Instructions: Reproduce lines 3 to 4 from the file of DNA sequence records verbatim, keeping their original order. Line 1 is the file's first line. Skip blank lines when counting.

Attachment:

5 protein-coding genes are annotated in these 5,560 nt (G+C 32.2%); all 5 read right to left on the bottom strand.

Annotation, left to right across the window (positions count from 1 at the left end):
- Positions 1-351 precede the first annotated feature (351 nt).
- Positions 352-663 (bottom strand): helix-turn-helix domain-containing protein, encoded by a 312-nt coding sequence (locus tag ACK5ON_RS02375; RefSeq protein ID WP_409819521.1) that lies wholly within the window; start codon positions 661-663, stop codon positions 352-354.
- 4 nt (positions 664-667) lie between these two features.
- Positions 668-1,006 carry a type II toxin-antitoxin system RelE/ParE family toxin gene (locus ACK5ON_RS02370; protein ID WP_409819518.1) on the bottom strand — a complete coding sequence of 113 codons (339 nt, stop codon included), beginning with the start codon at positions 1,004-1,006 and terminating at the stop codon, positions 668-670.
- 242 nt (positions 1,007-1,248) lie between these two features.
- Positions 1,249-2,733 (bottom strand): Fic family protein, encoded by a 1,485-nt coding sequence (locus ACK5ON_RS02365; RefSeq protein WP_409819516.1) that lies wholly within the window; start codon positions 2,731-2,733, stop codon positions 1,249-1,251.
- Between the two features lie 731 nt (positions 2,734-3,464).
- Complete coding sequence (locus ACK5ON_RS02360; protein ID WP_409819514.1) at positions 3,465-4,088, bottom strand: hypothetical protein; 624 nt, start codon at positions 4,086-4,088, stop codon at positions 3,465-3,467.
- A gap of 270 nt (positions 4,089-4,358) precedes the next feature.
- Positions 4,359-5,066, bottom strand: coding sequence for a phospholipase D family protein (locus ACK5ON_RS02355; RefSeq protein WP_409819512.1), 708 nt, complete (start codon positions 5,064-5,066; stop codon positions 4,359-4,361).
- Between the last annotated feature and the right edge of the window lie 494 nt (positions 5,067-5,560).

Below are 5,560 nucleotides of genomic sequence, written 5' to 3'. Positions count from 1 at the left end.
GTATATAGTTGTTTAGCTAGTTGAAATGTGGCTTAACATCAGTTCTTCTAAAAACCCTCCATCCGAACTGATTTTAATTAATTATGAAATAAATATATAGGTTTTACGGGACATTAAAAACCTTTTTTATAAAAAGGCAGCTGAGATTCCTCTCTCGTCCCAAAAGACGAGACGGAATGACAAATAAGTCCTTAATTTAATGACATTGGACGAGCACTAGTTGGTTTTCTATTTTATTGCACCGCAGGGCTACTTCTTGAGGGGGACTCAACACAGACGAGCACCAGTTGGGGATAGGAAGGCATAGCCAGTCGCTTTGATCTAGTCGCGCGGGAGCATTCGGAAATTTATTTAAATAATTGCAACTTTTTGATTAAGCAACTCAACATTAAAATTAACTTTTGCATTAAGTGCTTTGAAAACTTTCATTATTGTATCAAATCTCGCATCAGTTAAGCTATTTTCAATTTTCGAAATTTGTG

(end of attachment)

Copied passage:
- Positions 1-351 precede the first annotated feature (351 nt).
- Positions 352-663 (bottom strand): helix-turn-helix domain-containing protein, encoded by a 312-nt coding sequence (locus tag ACK5ON_RS02375; RefSeq protein ID WP_409819521.1) that lies wholly within the window; start codon positions 661-663, stop codon positions 352-354.